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News Release Archive:

News Release 178 of 292

January 9, 2001 12:30 PM (EST)

News Release Number: STScI-2001-02

Intergalactic 'Pipeline' Funnels Matter Between Colliding Galaxies

An American Astronomical Society Meeting Release

January 9, 2001: This visible-light picture, taken by the Hubble telescope, reveals an intergalactic "pipeline" of material flowing between two battered galaxies that bumped into each other about 100 million years ago. The pipeline [the dark string of matter] begins in NGC 1410 [the galaxy at left], crosses over 20,000 light-years of intergalactic space, and wraps around NGC 1409 [the companion galaxy at right] like a ribbon around a package. The galaxies reside about 300 million light-years from Earth in the constellation Taurus.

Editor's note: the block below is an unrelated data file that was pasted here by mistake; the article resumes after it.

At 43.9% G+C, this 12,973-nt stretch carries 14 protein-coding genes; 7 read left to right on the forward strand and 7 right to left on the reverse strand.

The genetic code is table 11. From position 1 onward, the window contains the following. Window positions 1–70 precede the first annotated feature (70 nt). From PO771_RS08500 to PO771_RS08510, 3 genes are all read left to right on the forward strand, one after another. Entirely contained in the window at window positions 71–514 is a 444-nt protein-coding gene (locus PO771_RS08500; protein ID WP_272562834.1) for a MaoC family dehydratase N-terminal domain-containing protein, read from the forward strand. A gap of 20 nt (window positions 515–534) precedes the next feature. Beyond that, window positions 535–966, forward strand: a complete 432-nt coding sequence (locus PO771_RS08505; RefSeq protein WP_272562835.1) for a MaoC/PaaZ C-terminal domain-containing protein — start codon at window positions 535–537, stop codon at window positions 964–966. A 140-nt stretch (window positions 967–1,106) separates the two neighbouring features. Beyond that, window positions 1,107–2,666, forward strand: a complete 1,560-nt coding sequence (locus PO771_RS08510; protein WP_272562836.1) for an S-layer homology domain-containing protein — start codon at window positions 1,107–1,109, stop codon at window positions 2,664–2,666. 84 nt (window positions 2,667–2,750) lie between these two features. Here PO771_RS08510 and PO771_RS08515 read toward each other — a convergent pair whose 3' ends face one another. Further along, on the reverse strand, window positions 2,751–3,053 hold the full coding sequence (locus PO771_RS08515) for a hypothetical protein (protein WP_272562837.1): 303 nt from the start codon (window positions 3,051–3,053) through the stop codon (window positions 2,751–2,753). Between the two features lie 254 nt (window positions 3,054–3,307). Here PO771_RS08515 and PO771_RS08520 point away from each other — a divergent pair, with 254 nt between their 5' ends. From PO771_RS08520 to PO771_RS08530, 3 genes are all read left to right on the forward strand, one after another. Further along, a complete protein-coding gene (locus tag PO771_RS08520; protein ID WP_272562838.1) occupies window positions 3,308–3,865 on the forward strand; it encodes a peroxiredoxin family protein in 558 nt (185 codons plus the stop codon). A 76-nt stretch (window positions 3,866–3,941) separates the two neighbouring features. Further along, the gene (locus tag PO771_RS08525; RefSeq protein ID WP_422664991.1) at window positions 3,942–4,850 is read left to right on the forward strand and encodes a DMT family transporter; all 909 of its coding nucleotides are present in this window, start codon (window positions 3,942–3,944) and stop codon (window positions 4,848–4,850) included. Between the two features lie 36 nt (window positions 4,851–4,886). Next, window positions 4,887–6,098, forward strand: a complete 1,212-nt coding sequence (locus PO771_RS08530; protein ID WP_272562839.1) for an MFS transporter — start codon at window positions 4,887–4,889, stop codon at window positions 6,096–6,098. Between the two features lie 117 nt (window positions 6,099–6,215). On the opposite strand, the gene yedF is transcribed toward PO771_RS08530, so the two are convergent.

Q & A: Understanding the Discovery

  1. 1. How was the pipeline created?


  2. Scientists believe that the tussle between these compact galaxies somehow created the pipeline, but they're not certain why NGC 1409 was the one to begin gravitationally siphoning material from its partner. And they don't know where the pipeline begins in NGC 1410. More perplexing to astronomers is that NGC 1409 is seemingly unaware that it is gobbling up a steady flow of material. A stream of matter funneling into the galaxy should have fueled a spate of star birth. But astronomers don't see it. They speculate that the gas flowing into NGC 1409 is too hot to gravitationally collapse and form stars.

    The glancing blow between the galaxies was enough, however, to toss stars deep into space and ignite a rash of star birth in NGC 1410. The arms of NGC 1410, an active, gas-rich spiral galaxy classified as a Seyfert, are awash in blue, the signature color of star-forming regions. The bar of material bisecting the center of NGC 1409 also is a typical byproduct of galaxy collisions.

 
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Credits: NASA, William C. Keel (University of Alabama, Tuscaloosa)